This week's Word grammar byte is nothing less than fabulous!
According to a leading British news website, “Less and less people are dying of malaria around the world”. Purists would argue that less has been used incorrectly here, as less is used for referring to an amount that is smaller than another amount and is thus used with uncountable nouns, e.g. less government control or less fuel. As the word people is countable (and plural to boot), the above quotation should read ‘Fewer and fewer people ….’ Unfortunately (in the eyes of some people), this distinction is rapidly becoming blurred and fewer is much less widely used than less.
Apart from its use to indicate a smaller amount and its use in comparisons, less can also be used to mean minus, as in ‘We made £2,000 profit on the deal, less tax’. It can also be used to indicate that something is not as much like one thing as another. For example, 'His statement was less an apology than a confession' or 'The problem may be less a social issue than a legal one'.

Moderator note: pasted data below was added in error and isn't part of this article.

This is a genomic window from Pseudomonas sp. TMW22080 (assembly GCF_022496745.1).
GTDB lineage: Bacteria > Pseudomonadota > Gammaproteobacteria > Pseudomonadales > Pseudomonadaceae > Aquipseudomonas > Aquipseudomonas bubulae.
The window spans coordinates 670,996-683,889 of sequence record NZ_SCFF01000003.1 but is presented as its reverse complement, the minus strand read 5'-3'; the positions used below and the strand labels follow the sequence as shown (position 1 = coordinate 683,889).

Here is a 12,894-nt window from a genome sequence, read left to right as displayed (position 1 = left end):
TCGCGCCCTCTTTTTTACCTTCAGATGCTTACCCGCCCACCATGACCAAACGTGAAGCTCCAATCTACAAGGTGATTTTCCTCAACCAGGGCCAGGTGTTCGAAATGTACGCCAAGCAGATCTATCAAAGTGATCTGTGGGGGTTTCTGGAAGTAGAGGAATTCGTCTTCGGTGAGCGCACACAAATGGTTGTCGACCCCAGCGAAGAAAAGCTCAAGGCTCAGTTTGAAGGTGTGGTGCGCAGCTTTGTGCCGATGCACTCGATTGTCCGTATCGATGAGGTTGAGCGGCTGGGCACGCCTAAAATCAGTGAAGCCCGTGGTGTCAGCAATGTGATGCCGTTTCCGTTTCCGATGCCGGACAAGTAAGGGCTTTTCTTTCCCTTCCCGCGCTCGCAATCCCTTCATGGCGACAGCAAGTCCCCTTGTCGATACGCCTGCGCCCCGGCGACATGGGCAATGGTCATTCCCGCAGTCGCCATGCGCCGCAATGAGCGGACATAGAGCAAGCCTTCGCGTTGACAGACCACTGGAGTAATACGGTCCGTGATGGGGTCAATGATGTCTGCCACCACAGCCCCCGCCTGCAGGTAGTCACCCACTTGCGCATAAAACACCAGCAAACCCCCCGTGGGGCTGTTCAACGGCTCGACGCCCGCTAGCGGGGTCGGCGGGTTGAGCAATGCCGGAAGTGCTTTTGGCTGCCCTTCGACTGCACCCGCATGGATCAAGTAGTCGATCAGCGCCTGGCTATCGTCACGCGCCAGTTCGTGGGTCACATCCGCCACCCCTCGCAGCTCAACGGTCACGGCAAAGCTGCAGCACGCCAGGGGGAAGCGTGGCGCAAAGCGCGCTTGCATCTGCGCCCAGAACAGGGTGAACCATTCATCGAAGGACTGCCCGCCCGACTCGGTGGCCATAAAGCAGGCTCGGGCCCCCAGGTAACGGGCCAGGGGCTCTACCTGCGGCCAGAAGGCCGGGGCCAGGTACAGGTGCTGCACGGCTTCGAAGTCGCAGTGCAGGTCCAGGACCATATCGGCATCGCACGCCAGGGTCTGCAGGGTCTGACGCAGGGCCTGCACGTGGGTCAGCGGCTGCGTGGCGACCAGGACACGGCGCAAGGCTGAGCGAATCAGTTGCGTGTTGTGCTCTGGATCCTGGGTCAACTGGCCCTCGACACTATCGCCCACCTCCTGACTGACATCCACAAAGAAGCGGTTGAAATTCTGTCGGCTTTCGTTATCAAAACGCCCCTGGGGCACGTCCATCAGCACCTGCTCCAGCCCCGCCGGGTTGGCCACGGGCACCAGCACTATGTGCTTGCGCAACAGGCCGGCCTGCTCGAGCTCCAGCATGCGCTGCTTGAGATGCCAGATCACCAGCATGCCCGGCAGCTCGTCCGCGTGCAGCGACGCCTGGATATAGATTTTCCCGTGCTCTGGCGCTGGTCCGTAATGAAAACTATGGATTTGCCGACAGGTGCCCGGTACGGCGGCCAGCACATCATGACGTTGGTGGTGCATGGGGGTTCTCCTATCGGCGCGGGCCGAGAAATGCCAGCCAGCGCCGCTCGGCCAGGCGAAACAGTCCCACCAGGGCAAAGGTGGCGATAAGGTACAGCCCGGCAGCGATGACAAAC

The expression no less can be used to emphasize that the person or thing you are talking about is very important or impressive, as in 'She received a visit from the Queen, no less' or ‘He’s just bought a brand new Ferrari, no less’.
Finally, less than can be combined with certain adjectives to create a slightly euphemistic and less direct effect, for example: ‘The director admits he was less than enthusiastic about the new school uniforms’, ‘It was obviously a less than perfect marriage’ and ‘The President has been shown to be less than honest’.